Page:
In our lesson covering growth stocks we discussed how some growth investors look for companies with the absolute highest sales growth possible, thinking that will find them the best growth stocks.

This is usually a big mistake.

There’s a similar lesson in dividend stocks: The companies with the absolute highest dividend yields don’t usually offer the best returns.

First, let’s look at this analysis from Hartford Funds, which compares the percentage of time dividend stocks with different yields outperformed the S&P 500 from 1929 – 2017. 

They’ve divided all dividend stocks into five quintiles based on their yield, with the highest yielding stocks in Quintile 1 and the lowest yielding stocks in Quintile 5.

As you can see, the highest yielding stocks in the 1st Quintile outperformed the S&P 500 roughly 78% of the time – pretty good!

But the 2nd Quintile, which has LOWER yields than 1st Quintile, outperformed the S&P 500 roughly 89% of the time – incredible!

Why is this? Why do slightly lower yielding dividend stocks outperform the highest yielding dividend stocks?

Research suggests it’s because they have a better payout ratio.

Low Payout Ratio

Payout ratio measures how much a company is paying out in dividends vs. how much money the company made in earnings.

It’s essentially a measure of dividend sustainability because it examines whether a company is paying out too much in dividends compared to how much it’s making through its regular business operations.

If we compare the payout ratio for the 1st Quintile vs the 2nd Quintile, we see a dramatic difference.

On average, companies in the 1st Quintile are paying out 71% of their earnings in the form of dividends. This means they’re only left with 29% of their income to reinvest into the business, pay down debt, buy back shares, etc.

On the other hand, 2nd Quintile stocks are paying out an average of just 41% of their earnings in the form of dividends, leaving them with 59% to allocate elsewhere.

Research suggests companies with high dividend yields AND high payout ratios are paying out more than they can afford. This inevitably leads to financial strain or a dividend cut, both of which will be punished harshly by Wall Street.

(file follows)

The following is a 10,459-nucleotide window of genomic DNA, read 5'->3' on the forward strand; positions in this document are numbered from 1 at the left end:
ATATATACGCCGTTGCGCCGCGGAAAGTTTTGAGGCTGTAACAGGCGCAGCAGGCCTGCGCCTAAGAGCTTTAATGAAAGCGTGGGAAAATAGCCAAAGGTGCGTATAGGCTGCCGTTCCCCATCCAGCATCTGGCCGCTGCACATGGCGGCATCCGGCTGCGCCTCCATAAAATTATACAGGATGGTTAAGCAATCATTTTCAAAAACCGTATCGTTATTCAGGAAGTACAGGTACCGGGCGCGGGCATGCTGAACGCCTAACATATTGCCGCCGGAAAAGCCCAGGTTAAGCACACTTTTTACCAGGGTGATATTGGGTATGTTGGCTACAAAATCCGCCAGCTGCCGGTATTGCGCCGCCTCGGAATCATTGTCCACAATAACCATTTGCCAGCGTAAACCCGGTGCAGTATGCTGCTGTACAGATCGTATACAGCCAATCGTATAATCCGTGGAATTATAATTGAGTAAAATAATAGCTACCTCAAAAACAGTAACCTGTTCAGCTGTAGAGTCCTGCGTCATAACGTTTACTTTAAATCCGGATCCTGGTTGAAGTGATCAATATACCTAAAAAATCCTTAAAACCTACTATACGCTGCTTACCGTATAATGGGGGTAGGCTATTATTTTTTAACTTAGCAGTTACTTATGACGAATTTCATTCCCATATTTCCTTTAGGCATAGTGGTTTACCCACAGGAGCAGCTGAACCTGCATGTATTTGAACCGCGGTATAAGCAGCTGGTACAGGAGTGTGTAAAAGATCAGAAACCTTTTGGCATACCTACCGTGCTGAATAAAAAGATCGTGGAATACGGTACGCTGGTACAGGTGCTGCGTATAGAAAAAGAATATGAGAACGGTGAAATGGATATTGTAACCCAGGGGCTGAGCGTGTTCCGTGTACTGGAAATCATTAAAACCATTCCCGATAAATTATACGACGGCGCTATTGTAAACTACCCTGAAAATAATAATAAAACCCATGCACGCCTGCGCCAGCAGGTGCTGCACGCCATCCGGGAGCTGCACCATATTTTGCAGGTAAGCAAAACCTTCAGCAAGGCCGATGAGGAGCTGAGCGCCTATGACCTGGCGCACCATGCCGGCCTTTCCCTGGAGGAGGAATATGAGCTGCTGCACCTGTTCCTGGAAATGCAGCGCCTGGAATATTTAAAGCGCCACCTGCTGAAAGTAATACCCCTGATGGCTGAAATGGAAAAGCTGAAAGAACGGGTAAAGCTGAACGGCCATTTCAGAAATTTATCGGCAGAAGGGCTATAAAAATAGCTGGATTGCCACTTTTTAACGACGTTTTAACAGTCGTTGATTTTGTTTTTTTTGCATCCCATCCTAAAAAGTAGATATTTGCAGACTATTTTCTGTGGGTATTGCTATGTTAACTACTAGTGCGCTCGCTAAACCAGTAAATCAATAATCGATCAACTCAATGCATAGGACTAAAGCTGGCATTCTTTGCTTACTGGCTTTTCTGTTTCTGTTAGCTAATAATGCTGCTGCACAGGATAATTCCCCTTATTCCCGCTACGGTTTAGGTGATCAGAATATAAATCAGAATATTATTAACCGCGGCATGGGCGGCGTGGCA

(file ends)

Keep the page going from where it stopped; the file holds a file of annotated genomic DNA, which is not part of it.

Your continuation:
On the other hand, companies with a high dividend yield AND low payout ratio are paying out a lot of money in dividends, but they can afford it because they’re making a lot of money from their core business. This is a sign of both long-term dividend sustainability and operating strength.

Researchers at Credit Suisse found that stocks that combine high dividend yield and low payout ratio tend to dramatically outperform other dividend stocks.

Put simply, these are companies that can easily afford to pay a high dividend yield.

From 1990 – 2006, the high yield with low payout ratio stocks generated an annualized return of 19.2% versus 11.2% for the S&P 500 – beating the benchmark by 8% percentage points per year.

While dividend yield and payout ratio are powerful predictors of the best dividend stocks, there’s one more element to consider when researching dividend-paying companies.

Steady Dividend Growth

Research shows that companies that are steadily growing (or initiating for the first time) their dividend tend to perform well over time.

Let’s look at this fascinating analysis from Hartford Funds.

Here they compare S&P 500 companies that are growing, cutting, or keeping their dividend flat to the S&P 500.

As you can see, companies that are growing their dividends have performed the best, whereas dividend non-payers and cutters have performed the worst.

So, in addition to dividend yield and payout ratio, it’s critical to analyze whether a company has a history of growing its dividend.

And make sure to avoid companies that have dividend cuts in their recently past.

Now that we have our three key dividend metrics, let’s tie it all together into a powerful stock screen.

Based on our insights above and extensive research, we would focus on finding dividend stocks that meet these five criteria:

  1. Strong dividend yield
  2. Low payout ratio
  3. Steady dividend growth
  4. Profitable and growing
  5. Not overvalued

Let’s take these criteria and use the FinViz stock screener to find some strong dividend stock candidates.

How Do You Find the Best Dividend Stocks to Buy? (A Step-By-Step Guide)

Below are the criteria we’d suggest for finding good dividend stocks.